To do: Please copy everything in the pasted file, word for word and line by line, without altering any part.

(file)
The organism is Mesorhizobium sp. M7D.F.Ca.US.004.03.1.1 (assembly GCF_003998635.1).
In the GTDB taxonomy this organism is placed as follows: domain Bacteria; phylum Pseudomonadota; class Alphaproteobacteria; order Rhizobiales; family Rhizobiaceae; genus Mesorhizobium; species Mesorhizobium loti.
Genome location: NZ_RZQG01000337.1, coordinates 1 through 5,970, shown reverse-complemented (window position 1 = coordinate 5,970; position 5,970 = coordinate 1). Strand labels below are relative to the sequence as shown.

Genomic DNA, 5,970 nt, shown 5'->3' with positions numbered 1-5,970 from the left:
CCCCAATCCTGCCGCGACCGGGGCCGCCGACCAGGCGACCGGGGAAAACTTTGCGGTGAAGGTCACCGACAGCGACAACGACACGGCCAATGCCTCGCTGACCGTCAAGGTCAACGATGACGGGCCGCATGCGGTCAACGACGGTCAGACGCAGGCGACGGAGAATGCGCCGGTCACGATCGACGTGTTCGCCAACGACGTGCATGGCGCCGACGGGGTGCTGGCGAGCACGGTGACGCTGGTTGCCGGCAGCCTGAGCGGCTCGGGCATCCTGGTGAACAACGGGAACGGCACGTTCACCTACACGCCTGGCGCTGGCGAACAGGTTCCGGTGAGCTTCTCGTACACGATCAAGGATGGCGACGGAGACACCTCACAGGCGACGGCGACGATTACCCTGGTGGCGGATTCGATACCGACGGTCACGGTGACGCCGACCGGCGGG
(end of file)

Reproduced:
The organism is Mesorhizobium sp. M7D.F.Ca.US.004.03.1.1 (assembly GCF_003998635.1).
In the GTDB taxonomy this organism is placed as follows: domain Bacteria; phylum Pseudomonadota; class Alphaproteobacteria; order Rhizobiales; family Rhizobiaceae; genus Mesorhizobium; species Mesorhizobium loti.
Genome location: NZ_RZQG01000337.1, coordinates 1 through 5,970, shown reverse-complemented (window position 1 = coordinate 5,970; position 5,970 = coordinate 1). Strand labels below are relative to the sequence as shown.

Genomic DNA, 5,970 nt, shown 5'->3' with positions numbered 1-5,970 from the left:
CCCCAATCCTGCCGCGACCGGGGCCGCCGACCAGGCGACCGGGGAAAACTTTGCGGTGAAGGTCACCGACAGCGACAACGACACGGCCAATGCCTCGCTGACCGTCAAGGTCAACGATGACGGGCCGCATGCGGTCAACGACGGTCAGACGCAGGCGACGGAGAATGCGCCGGTCACGATCGACGTGTTCGCCAACGACGTGCATGGCGCCGACGGGGTGCTGGCGAGCACGGTGACGCTGGTTGCCGGCAGCCTGAGCGGCTCGGGCATCCTGGTGAACAACGGGAACGGCACGTTCACCTACACGCCTGGCGCTGGCGAACAGGTTCCGGTGAGCTTCTCGTACACGATCAAGGATGGCGACGGAGACACCTCACAGGCGACGGCGACGATTACCCTGGTGGCGGATTCGATACCGACGGTCACGGTGACGCCGACCGGCGGG